What is the River Theatre? What difficulties does an actor face when preparing a premiere in a forest? Why did the thankful audience want to call police? Read our interview with Andrei Urasau, Belarus Free Theatre’s actor and the person behind the river theatre.

Aramais Mirakyan
Aramais Mirakyan
Journalist, translator, writer

Project Citizen Journalism

– How did you come up with the idea of the River Theatre and when? It’s not a usual form of theatre…

– I just came up with the idea. (smiles). I have been doing rafting and theatre all my life. I wanted to combine these two things, so we can say I didn’t have another choice. It’s a cool project, I think.

Firstly, it was important for the people living near the site of our river experiment – the village of Vuhly, 50 kilometres from Babruisk. What entertainment do they have? A shop on wheels and mobile phones, with the latter being popular mainly among children. The locals came to watch even our rehearsals. We are rehearsing, a wonderful sunset, they are fishing with their rods. What a beauty!

– How long did it take to prepare the performance?

– Three weeks. From July 17 to August 6. I had little time. I worried that we would have just a few rehearsals, I worried about the result. We didn’t have enough time, and it affected the final result. I wish we had had probably one more week for rehearsing.

– What was the most difficult thing when preparing the performance?

– The work with non-professional actors, the guys who did it just “for the idea”. They had to face an absolutely new world. Acting was not always easy because many things were completely new to them.

– How was the team for the project formed?

– Initially, I shared my idea with my best friend. He liked it and said, “I’m with you.” Our team began to form, but many who initially agreed later refused to go. Arranging a trip in spring is one thing, but when summer comes, they say, “Oh, I’ve flown to Egypt, sorry.” But my friend and I were so charged with the idea that we were ready to do everything even alone. Later, director Yury Dzivakou joined us, and I understood at that point, “Okay, we have two actors and a director. What else do we need?” Then I started to invite all people at out theatre, actors, students.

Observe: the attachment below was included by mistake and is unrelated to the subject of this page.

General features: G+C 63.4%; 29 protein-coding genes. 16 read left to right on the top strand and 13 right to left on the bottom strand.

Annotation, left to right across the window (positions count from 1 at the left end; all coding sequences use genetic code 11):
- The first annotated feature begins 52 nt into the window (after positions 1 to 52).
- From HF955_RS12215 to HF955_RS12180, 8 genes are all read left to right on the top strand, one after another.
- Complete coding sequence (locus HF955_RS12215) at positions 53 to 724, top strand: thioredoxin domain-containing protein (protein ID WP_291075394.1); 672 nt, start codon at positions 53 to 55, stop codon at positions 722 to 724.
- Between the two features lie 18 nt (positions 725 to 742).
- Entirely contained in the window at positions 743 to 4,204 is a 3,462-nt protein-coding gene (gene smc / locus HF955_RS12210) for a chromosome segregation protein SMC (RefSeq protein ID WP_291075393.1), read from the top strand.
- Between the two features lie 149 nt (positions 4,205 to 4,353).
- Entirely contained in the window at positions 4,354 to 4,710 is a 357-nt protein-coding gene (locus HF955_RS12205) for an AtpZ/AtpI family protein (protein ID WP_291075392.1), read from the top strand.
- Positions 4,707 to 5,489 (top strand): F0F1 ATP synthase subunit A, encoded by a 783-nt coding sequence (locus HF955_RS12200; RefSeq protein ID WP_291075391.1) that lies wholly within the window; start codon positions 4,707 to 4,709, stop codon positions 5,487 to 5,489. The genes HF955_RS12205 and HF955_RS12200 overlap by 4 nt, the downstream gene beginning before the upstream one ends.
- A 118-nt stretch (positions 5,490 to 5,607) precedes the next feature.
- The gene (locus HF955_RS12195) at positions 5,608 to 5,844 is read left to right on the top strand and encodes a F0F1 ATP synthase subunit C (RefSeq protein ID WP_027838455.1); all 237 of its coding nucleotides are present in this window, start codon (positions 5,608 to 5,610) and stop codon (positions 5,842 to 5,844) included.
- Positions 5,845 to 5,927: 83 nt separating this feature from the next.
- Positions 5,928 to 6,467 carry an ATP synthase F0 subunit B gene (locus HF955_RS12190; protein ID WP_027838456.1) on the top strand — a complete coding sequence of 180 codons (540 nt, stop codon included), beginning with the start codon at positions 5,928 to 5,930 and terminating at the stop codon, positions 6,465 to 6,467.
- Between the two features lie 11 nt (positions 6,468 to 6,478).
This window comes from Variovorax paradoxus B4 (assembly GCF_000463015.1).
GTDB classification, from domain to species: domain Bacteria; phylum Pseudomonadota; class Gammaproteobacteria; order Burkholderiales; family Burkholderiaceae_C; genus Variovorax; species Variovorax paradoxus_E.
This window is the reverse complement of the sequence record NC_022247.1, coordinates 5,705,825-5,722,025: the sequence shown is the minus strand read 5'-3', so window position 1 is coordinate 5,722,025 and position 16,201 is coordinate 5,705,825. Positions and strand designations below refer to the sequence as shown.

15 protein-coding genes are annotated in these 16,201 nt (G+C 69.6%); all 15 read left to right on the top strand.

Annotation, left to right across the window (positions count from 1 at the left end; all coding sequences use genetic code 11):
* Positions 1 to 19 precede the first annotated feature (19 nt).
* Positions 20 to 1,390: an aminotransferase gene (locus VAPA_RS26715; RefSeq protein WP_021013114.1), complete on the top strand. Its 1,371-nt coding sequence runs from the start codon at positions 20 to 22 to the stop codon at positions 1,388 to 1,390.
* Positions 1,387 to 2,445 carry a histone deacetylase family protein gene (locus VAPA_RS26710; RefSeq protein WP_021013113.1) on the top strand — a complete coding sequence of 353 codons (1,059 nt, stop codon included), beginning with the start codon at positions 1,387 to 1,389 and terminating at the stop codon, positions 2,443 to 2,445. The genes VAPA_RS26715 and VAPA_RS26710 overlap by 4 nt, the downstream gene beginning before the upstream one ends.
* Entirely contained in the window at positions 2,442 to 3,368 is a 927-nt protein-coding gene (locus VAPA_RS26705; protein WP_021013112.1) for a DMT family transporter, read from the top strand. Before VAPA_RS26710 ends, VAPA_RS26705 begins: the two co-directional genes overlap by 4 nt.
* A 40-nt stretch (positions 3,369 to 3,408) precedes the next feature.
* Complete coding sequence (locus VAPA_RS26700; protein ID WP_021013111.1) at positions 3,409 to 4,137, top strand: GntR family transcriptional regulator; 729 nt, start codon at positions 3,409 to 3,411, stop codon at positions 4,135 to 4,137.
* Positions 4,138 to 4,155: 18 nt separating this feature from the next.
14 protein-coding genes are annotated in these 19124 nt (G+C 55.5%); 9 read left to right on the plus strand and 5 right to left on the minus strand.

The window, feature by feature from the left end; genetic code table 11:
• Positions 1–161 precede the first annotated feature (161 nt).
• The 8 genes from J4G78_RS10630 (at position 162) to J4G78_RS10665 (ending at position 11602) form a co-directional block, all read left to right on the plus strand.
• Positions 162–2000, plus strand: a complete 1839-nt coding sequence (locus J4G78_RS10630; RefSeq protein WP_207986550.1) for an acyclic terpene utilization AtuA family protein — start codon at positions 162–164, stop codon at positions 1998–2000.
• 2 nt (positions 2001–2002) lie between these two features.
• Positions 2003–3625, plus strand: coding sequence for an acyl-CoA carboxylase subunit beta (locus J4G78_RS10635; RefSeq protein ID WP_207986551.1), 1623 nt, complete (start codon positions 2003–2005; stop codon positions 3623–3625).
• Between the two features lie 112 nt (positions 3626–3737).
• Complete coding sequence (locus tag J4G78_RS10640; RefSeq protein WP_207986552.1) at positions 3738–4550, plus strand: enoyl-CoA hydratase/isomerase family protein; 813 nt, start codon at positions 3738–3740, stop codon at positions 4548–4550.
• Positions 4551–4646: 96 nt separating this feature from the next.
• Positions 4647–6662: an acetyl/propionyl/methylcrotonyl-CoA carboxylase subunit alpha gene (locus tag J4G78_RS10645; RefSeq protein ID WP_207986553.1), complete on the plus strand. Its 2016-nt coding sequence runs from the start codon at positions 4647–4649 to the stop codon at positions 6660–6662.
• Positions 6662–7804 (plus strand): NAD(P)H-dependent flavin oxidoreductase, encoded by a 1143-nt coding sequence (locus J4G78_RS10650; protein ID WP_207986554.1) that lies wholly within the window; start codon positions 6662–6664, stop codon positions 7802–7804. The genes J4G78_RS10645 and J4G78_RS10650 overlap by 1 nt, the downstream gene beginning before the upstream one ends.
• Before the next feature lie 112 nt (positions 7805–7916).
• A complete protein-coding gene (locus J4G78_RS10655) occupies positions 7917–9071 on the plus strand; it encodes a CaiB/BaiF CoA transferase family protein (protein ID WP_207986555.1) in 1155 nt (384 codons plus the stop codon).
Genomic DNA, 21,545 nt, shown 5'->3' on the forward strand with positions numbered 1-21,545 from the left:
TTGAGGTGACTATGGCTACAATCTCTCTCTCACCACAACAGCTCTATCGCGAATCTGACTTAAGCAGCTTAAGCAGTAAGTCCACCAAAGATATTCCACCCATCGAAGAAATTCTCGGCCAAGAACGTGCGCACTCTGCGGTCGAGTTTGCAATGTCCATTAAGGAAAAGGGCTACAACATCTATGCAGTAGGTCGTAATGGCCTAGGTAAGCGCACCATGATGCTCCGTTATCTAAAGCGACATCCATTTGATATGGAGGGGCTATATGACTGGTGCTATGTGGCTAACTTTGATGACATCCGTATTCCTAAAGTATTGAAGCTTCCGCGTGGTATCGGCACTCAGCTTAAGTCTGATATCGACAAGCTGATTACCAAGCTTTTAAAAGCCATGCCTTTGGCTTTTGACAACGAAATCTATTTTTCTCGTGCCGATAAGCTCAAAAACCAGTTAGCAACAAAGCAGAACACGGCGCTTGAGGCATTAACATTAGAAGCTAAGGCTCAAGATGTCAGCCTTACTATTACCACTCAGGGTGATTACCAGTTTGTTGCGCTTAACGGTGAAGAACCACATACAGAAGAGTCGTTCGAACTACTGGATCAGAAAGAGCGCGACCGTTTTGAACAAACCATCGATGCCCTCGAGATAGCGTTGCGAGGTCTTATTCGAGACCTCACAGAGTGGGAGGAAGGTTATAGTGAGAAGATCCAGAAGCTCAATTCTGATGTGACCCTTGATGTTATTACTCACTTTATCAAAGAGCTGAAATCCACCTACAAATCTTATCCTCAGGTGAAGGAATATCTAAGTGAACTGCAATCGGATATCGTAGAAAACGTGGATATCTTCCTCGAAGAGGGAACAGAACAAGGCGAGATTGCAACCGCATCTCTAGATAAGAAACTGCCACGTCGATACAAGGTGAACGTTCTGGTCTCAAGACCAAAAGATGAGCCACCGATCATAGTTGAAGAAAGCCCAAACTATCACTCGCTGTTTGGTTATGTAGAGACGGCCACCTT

Sveta Yafimava and Nastsia Belka joined us. Yury Dzivakou found a prop master, a girl who earlier worked with him on the play Woyzeck at the Kupala Theatre. When the prop master appeared, I understood we could add puppets to the show.

I am thankful to Kolia Kuprych, who went with us and filmed us playing Tsar in summer. Now anyone can see the result of our work.

– Where were you living while preparing the performance?

– In tents, in the forest. Maybe it was the reason why many refused to go – it’s not an easy task to live on a raft for three weeks.

– What did you choose to stage the play Tsar Maximilian?

– I wanted to stage something simple and funny that everyone can understand, but it needed to be biting, satirical, and I wanted necessarily to link it to the Belarusian context. So, we needed to make the play relevant to our audience. We transformed everything – the son, the tsar; we introduced the language aspect – in our version, the tsar speaks Russian while the son speaks Belarusian; the tsar then shifts to ‘trasianka’ [a mixture of Russian and Belarusian] and begins to think in Belarusian.

It is a kind of a talk with the audience, like skomorokhs used to do. The play based on a folk drama was written in 1919 by Aleksey Remizov, a very interesting Russian writer, playwright and artist. By the way, we used one of his drawings for the show poster. We drove a stake into the ground and hung the poster. It depicted that drawing and the caption “River Theatre – 1.7 kilometres”. And an arrow showing the direction.

– How did the audience react to your performance on the makeshift stage?

– In the best traditions of the ancient art of street theatre – they applauded, shouted, sometimes during a scene. Children were filming us on mobile phones. In general, the reaction was very good. We saw that people were happy just for the fact that artists had come specially to them. The people were joking a lot. Some jokes were like “Oh, we are going to call cops on you.” An interesting, rather specific manner of joking, of course, but we saw that people were friendly and greeted us warmly.

– Do your friends and you plan to develop your River Theatre?

– Yes, we have plans, but much depends on time and funds – whether we will manage to stage something new or we will show Tsar Maximilian again. It’s unclear now, but we want to go on.

We also make Batleika [a traditional Belarusian portable puppet theatre]. We are currently on the stage of sketches, puppet design and ideas for a show. Yura Dzivakou is a puppeteer, so we want to work in this direction, too. Why not. But we have a lot of work to do.

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